It's been a difficult Easter for online computing services: The Amazon EC2 service failed and Sony's Playstation network was out of service over the important holiday break and continues to be down as I write this.Much has been written about these failures already, with plenty of debate particularly from those who doubt cloud computing's credibility.
It's been a difficult Easter for online computing services: The Amazon EC2 service failed and Sony's Playstation network was out of service over the important holiday break and continues to be down as I write this.
Much has been written about these failures already, with plenty of debate particularly from those who doubt cloud computing's credibility. The reality, as anyone who has worked in a large enterprise knows, is that computer systems go down regardless of their architecture.
We expect 99.9 uptime guarantees in a service driven society, whether from on-premise servers, new fangled cloud services or our home cable service.
IT professionals are all often the unsung heros of the enterprise, keeping systems up and running in difficult circumstances. Being prepared for utility computing outages and downtime requires different approaches for end users who are relying on the data in systems.
In the case of Sony's online Easter Playstation solstice, the thwarted gamer can go outside and get some sunshine, saving countless virtual digital lives from slaughter. For enterprise computing business users the stakes are a lot higher.
We accept there will be power outages of our home and work utilities - electricity, water and gas supply failing due to natural causes, accidents and breakages. Planning for these is Boy Scouts stuff - keep a stock of candles, water, canned food and a camping stove for worst case scenarios.
(That's Robert Baden - Powell, founder of the Scouts movement in the video clip above, who created the international scouting movement's motto 'be prepared' a hundred years ago).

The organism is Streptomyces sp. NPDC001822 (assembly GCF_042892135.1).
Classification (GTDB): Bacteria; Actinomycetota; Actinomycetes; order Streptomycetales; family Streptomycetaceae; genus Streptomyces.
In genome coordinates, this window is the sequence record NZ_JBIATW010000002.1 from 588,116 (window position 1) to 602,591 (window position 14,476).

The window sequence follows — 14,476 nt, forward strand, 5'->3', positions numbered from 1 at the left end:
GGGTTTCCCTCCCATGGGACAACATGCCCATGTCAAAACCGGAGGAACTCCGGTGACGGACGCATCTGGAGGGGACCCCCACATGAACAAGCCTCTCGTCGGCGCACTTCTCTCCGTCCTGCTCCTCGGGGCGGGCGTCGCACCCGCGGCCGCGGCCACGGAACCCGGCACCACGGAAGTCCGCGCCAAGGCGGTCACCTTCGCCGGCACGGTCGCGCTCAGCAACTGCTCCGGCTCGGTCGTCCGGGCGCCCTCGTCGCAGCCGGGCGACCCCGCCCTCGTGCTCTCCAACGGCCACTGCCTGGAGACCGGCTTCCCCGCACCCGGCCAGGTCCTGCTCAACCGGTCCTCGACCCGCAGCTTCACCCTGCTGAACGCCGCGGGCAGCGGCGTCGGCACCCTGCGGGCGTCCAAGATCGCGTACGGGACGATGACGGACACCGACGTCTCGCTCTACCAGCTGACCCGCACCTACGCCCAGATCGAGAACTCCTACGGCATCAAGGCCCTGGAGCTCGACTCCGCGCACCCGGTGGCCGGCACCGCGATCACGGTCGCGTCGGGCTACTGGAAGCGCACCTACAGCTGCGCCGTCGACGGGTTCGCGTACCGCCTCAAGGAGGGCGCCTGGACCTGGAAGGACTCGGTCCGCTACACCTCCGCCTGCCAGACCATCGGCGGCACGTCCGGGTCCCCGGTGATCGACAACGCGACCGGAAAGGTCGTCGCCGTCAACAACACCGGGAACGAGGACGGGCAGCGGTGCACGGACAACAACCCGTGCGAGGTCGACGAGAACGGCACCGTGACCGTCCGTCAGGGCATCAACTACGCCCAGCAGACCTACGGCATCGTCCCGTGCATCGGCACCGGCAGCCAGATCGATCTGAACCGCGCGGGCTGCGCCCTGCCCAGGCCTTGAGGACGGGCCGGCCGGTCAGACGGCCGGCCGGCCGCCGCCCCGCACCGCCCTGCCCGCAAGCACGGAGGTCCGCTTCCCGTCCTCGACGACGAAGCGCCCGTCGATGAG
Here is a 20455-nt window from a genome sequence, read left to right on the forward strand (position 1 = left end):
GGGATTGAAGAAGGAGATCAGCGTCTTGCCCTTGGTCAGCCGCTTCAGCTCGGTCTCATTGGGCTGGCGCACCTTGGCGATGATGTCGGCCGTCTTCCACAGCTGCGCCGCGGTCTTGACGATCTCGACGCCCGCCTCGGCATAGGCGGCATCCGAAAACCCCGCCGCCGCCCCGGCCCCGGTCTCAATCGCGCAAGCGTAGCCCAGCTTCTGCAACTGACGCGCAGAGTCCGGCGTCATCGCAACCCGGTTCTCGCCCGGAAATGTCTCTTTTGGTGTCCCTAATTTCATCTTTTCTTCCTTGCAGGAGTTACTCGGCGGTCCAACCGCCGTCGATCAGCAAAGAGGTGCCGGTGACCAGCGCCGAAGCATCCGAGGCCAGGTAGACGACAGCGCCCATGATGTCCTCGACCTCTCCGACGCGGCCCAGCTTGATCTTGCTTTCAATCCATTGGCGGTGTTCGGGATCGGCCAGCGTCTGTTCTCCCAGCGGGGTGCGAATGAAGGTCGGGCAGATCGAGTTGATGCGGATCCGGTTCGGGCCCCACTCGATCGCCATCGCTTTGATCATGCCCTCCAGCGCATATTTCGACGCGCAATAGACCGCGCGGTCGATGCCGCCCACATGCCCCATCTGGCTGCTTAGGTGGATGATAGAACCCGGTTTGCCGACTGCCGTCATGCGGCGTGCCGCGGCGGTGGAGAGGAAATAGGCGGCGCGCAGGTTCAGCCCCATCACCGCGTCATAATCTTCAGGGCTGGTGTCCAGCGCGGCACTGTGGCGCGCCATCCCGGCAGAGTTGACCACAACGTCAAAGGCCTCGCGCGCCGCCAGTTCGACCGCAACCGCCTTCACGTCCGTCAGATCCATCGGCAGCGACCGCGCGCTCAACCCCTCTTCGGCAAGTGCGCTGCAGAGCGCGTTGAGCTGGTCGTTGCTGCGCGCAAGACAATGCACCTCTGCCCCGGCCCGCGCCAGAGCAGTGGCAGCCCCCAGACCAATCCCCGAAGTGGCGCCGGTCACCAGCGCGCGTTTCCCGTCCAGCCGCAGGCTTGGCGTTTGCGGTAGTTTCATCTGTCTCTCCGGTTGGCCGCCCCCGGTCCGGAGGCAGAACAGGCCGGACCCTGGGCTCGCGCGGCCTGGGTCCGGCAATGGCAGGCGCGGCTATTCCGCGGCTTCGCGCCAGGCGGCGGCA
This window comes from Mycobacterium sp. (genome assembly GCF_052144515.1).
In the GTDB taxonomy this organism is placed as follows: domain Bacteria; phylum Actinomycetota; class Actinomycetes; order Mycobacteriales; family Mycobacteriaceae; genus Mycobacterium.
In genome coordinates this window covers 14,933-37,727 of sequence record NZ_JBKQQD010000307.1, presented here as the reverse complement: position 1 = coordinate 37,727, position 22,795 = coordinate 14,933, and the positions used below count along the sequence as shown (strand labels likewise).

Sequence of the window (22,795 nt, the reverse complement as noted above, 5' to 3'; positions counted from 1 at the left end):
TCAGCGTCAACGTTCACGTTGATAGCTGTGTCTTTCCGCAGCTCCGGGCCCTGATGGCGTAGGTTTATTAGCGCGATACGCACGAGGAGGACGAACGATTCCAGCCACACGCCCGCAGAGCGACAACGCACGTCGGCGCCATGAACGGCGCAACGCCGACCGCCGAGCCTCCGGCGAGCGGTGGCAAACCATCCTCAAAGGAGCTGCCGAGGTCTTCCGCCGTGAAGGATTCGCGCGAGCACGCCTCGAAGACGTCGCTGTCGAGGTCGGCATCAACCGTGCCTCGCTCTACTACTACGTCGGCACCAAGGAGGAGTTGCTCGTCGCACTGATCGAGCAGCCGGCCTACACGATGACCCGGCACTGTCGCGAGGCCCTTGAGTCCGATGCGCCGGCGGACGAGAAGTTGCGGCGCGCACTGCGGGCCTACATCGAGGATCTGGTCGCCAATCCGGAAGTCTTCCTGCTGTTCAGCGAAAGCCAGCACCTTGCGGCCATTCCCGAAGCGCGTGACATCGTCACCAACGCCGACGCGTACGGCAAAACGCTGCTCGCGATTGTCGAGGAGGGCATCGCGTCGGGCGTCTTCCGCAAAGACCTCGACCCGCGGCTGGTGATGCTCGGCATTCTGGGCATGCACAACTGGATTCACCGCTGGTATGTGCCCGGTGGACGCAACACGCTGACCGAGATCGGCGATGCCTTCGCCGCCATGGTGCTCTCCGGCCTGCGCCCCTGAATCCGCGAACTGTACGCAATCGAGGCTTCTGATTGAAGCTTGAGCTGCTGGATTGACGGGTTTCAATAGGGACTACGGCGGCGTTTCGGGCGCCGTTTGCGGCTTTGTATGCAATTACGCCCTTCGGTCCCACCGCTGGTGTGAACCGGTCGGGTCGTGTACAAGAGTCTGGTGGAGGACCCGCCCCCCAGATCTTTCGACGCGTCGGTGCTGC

Natural emergencies such as an earthquake are likely to see all services down for at least 72 hours, yet we have naively grown to expect our online shopping malls and services to be always there.
In the enterprise we are typically reliant on a variety of systems to keep the business ticking over and information flowing. Strategies for survival in the event of something being a problem are as old as running out of quill ink or jamming the photo copier.
Systemic failure of an email system or other critical communication systems can certainly slow things down but are largely manageable by using telephony and other ways of communicating. According to the National Academy of Sciences a major solar storm would shut down US power grids and fry satellites, leaving essential systems knocked out for months. This is a worst case scenario, but the next peak of this type of activity is expected very soon.
Planning for disaster survival is as important digitally as it is physically. Perhaps we need 'be prepared' guides for business information to keep things running like the excellent 72hours.org, with information on backing up crucial data and keeping it somewhere safe and other obvious but sometimes overlooked common sense ways of being prepared.
Anyone who has lost a hard drive of critical information knows how important it is to regularly back up all your stuff - there can be a sense of complacency in the business world that responsibility for looking after your work information is someone else's problem. This service economy mentality needs to be tempered with common sense around keeping track of your essentials and backing up where necessary.